Much of semiarid western North America is salt affected (Szabolcs, 1989) due to alkaline water and insufficient leaching that would otherwise remove salts from weathering of minerals and groundwater (Pitman and Lauchli, 2002). Irrigation contributes to increased soil salinity in semiarid climates at times of high evapotranspiration coupled with inadequate leaching, low-quality irrigation water, or rising water tables that receive salts leached from the plant root zone (Carrow and Duncan, 1998). Other sources of landscape salinity include salts used for roadside deicing (Hutchinson, 1970) and recycled wastewater for landscape irrigation (Lockett et al., 2008; Marcum, 2006).
Kentucky bluegrass is a widely used cool-season species in cool, semiarid climates; however, it has relatively poor salt tolerance (Alshammary, 2013; Marcum, 2008). Many studies have attempted to assess the potential for salt tolerance among kentucky bluegrass cultivars through many varying methods (Alshammary et al., 2004; Horst and Taylor, 1983; Koch and Bonos, 2010; Koch et al., 2011; Liu et al., 2011; Poss et al., 2010; Qian et al., 2001; Robins et al., 2009; Rose-Fricker and Wipff, 2001; Suplick-Ploense et al., 2002; Torello and Rice, 1986). Most studies found that TQ, a measure of turf color, density, and texture, showed significant variation among cultivars under salt stress. Although various mechanisms have been suggested for the variation in salt tolerance, it was found that kentucky bluegrass did not have the ability to exclude salt outside of the leaves, nor was it effective in excluding ions in the root zones (Alshammary, 2013; Alshammary et al., 2004; Xu and Fujiyama, 2013). Compartmentalization or sequestration of Na ions into the vacuole or apoplast was presented as a potential mechanism by which the species could tolerate higher levels of salt (Alshammary, 2013; Marcum, 2008). This sequestration is hypothesized to be accompanied by antioxidant mechanisms to prevent cell damage (Hasegawa et al., 2000; Munns, 2005; Puyang et al., 2015), and physiological mechanisms to maintain turgor and water potential. Consistent with these findings, Bushman et al. (2016) identified genes involved in cellular ion and water transport [tonoplast intrinsic protein (TIP4-1), V-type ATPase subunit b, and H-type ATPase] and genes involved in maintenance of cellular redox state [thioredoxin h-type, glyceraldehyde 3-phosphate dehydrogenase (GAPDH), and glutathione S-transferase (GST)] in a transcriptome survey between a salt-tolerant and susceptible kentucky bluegrass accession.
Although substantial variation has been detected in assessments of kentucky bluegrass salt tolerance, cultivars often show changes of rank in relative salt tolerance, depending on the study methods. The cultivars Midnight and Baron, ubiquitous kentucky bluegrass cultivars often included in studies as checks, have shown a range of responses to salt stress (Koch and Bonos, 2010; Koch et al., 2011; Puyang et al., 2015); such that their relative salt tolerance is unclear. Robins et al. (2009) used a different approach to find kentucky bluegrass entries with putative salt tolerance. Although previous quantitative measures were intensive, which thereby limited the entry numbers, Robins et al. (2009) submersed multiple plants from many cultivars in increasingly concentrated saline solutions over time and measured the concentration of salts and number of days treated when a lethal dose, whereupon 50% of the plants were dead (LD50), was reached for each entry. Rather than a mechanistic approach on relatively few entries, that method focused on turf color of multiple genotypes per entry and a higher number of entries. Although that method included the cultivar Midnight as a susceptible control, whether tolerant entries detected by Robins et al. (2009) would be tolerant under mechanistic approaches is unknown.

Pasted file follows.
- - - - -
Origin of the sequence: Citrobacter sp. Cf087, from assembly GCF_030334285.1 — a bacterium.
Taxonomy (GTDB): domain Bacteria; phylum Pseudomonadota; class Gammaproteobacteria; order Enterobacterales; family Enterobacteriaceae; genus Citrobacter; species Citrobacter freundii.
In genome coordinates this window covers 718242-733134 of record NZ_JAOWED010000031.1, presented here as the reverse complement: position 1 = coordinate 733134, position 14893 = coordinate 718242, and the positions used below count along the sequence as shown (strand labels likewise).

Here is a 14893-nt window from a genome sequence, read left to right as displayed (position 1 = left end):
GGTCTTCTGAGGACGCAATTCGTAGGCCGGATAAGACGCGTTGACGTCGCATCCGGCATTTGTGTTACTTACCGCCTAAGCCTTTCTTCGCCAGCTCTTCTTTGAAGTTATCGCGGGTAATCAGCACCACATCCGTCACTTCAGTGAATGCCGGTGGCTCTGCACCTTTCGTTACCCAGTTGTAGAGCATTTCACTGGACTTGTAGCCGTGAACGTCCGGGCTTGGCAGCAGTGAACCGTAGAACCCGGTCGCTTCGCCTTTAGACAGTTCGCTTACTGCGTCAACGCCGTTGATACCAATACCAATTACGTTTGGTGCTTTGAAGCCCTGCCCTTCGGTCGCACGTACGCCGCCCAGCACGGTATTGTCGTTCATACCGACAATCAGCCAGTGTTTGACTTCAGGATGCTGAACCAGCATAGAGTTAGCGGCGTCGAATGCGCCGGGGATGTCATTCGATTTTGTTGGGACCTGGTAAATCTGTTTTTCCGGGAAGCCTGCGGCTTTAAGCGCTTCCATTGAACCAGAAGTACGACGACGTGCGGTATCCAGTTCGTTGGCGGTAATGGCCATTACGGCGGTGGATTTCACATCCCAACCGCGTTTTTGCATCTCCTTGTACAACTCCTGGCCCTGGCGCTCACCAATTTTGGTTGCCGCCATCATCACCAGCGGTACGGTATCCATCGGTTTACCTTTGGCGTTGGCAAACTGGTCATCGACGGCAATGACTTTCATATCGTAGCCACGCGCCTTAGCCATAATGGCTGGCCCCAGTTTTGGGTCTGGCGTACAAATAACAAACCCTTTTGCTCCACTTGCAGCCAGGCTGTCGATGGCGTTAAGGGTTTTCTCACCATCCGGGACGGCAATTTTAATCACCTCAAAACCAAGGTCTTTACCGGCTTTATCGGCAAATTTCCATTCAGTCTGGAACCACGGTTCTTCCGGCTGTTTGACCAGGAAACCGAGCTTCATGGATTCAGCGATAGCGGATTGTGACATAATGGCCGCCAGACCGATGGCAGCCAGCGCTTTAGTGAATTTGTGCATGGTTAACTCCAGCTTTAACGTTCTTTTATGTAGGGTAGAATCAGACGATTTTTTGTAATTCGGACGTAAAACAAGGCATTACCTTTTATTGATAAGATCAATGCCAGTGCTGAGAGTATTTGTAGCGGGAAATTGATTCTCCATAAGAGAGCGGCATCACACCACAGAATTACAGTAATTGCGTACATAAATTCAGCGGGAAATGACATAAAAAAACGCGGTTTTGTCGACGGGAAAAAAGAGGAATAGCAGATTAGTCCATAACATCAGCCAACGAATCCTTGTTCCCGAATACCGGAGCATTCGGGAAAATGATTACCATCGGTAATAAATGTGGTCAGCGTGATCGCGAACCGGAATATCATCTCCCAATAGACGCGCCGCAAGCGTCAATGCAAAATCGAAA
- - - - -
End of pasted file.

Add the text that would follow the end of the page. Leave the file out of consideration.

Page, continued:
One of the purposes of this study was to confirm the salt tolerance of two putatively tolerant kentucky bluegrass accessions reported in Robins et al. (2009), and to investigate mechanisms by which those accessions respond to salt stress. The two accessions, PI 371768 and PI 440603, and the cultivars Baron and Midnight are measured in multiple greenhouse trials for TQ, gS, ψLEAF, EL, and the accumulation of inorganic ions on control and salt treatments. In addition, the expression profiles of genes involved in cellular ion sequestration and antioxidant activities previously reported in Bushman et al. (2016) are characterized for variation between the tolerant accessions and susceptible cultivars. These results identify new germplasm sources of salt tolerance in kentucky bluegrass and pinpoint mechanisms by which those lines tolerate salt stress that may be useful for selection of other salt-tolerant kentucky bluegrass germplasm.
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Primer sequences used for quantitative real-time reverse-transcription PCR of transport and antioxidant genes in kentucky bluegrass.